It is time for us to introduce the idea of Schrodinger’s Loneliness. Because one of the biggest threats and promises of digitally-networked lives is loneliness. When you are online, you are connected and alone at the same time. Technology utopias are premised on the idea that greater connectivity will lead to greater collectivity, and time and again, they have been proven right. New forms of socially mediated communication and technologies have led to the formation of unprecedented communities and networks at personal and global scales. For voices, identities, and bodies who were always silenced, discriminated against or punished, the digital web has found a space of respite, of belonging, and of organising. We have witnessed more acts of speaking up, calling out, and resistance across the globe as old voices find new channels of communication and find solidarity in their coming together.
Technology dystopias, simultaneously, have also painted terrifying pictures of human loneliness amplified by the digital isolation that often gets celebrated as personalisation. Stories emerge of people being bullied, silenced, and excluded from the digital webs, often ending in fatal consequences as the final promise of the web as an emancipatory space fails. The Black Mirror-like predictions show that under the aegis of anonymous action and alienated interaction, some of the darkest and most depraved human actions and fantasies emerge. We have now seen that those who cannot bear the burden of the digital lightness of being often find themselves burdened under the heavy cloaks of loneliness. And this loneliness often gets exacerbated because so many of our digital interactions which give the impression of connection, are actually transactions supported and fueled by shallow, illusionary intimacy.
Even as the UK last month announced the appointment of Minister of Loneliness, which sounds more like the title of the next Arundhati Roy novel, it is worth examining why we are so alone in the age of hyperconnectivity. In his provocative science fiction series called the Three Body Problem, Chinese author Cixin Liu had proposed a sociology for the cosmic worlds. Liu suggested that the universe is such a dark space of competing resources that loneliness — the hiding from others, and not letting them know that you exist — is a primary survival instinct. To connect is to bear the risk of attack, infection, and annihilation.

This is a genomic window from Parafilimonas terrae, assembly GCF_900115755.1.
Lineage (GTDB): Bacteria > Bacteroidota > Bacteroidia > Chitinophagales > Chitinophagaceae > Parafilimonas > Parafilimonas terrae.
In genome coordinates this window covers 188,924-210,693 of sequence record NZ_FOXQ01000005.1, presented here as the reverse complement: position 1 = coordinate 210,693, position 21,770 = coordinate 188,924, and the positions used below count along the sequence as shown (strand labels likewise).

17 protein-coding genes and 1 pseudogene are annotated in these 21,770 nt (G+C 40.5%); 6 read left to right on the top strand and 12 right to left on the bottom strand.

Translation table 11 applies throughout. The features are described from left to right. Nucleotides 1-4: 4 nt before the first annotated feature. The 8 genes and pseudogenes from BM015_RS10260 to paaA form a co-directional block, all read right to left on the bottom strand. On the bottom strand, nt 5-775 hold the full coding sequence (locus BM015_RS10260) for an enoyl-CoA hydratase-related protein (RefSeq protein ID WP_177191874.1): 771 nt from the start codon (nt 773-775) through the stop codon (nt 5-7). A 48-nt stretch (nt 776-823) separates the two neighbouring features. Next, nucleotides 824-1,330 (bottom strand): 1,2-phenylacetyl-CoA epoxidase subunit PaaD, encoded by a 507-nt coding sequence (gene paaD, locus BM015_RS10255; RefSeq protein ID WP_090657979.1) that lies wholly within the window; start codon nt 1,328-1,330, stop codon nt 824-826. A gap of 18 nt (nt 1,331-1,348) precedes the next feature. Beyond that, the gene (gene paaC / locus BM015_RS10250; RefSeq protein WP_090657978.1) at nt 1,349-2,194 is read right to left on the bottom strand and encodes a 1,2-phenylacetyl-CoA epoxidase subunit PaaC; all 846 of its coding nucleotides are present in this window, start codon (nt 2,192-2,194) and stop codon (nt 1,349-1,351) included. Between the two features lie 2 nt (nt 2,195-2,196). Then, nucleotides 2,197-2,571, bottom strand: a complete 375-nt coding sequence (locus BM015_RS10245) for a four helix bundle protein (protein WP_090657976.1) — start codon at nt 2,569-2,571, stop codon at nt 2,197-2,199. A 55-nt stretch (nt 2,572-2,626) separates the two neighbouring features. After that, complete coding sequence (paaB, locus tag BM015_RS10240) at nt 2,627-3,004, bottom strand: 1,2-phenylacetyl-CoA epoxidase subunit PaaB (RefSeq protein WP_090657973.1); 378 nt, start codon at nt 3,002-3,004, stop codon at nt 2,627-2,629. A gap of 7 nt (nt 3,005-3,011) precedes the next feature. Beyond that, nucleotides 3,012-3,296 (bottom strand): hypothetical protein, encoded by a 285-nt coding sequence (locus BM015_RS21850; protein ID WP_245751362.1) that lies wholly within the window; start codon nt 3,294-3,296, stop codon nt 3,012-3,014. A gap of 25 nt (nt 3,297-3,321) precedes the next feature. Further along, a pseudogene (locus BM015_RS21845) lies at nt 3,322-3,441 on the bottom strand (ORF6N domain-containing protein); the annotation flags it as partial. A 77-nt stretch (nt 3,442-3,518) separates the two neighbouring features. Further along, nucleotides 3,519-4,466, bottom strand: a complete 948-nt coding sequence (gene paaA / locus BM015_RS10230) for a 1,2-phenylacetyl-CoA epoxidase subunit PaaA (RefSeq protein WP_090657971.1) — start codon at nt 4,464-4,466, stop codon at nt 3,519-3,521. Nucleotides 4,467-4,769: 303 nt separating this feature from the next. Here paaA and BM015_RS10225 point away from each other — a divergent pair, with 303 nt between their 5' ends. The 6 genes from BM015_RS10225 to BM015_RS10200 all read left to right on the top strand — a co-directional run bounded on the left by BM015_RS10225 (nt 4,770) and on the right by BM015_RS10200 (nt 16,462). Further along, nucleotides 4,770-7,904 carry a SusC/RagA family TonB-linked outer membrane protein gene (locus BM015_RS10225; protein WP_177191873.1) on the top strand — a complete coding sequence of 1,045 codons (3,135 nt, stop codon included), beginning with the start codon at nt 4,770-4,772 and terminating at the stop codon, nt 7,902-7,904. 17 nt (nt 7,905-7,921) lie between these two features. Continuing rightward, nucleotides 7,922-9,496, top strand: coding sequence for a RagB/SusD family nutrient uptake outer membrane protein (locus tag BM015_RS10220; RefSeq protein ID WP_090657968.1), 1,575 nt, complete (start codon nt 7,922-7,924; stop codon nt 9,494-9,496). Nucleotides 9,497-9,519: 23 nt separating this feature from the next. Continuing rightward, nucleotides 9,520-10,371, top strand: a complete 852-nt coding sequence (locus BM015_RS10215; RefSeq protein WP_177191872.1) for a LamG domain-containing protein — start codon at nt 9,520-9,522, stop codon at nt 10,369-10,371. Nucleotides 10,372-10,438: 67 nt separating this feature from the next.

Liu’s science fiction proposition might only bear corroboration at the moment of extra terrestrial interaction in some unforeseen future, but it does open up an interesting proposition: When we choose to be alone and celebrate loneliness as our default. It is an indication not just of a personal choice or problem but a symptom of the fact that increasingly we are building hostile and dark societies where the best survival option is to disconnect. Perhaps, the digital solitude that we seek and the networked loneliness that we seem to be sliding into, is not just about the temptations and seductions of living with algorithms and interfacing with virtual reality. Maybe, it is also a sign that the digital worlds that we are building are a response to the increasingly difficult universes that we live in.
Despite the emergence of the global web and the promises of equity, equality, fairness, and justice that have long been mounted on technologisation, we do witness a world where the predators and hunters far outnumber the hunted. While digital networks have brought out a fascinating possibility of organised solidarity, they have also created alarming expressions of anger, hatred and xenophobia around the world. In the supreme moment of fake truth politics enabled by the filter bubbles of manipulative algorithms owned by profiteering companies and governments, the world seems to be balanced on the sine curve of a silicon chip. Across the world, we see the rise of fascist governments and expressions of hatred, where people are lynched to death by power hungry vigilantes, and communities are dislocated by resource-hunting corporations. Global populations are experiencing poverty, hunger, and an erosion of foundational human rights even as they get unfettered access to digital technologies. As IT companies surpass the economic and political strengths of nation states, we see new violations and new strategies of manipulation without accountability and safeguards.
The rise of the digital has not just been the moment of resistance, it has been a coup. The world as we know it has not only changed, but it has been replaced, and in this new version of the rebooted world, the user is perhaps the most disenfranchised and precarious. It is not really a wonder that being disconnected might be the last chance for survival.
Nishant Shah is a professor of new media and the co-founder of The Centre for Internet & Society, Bangalore.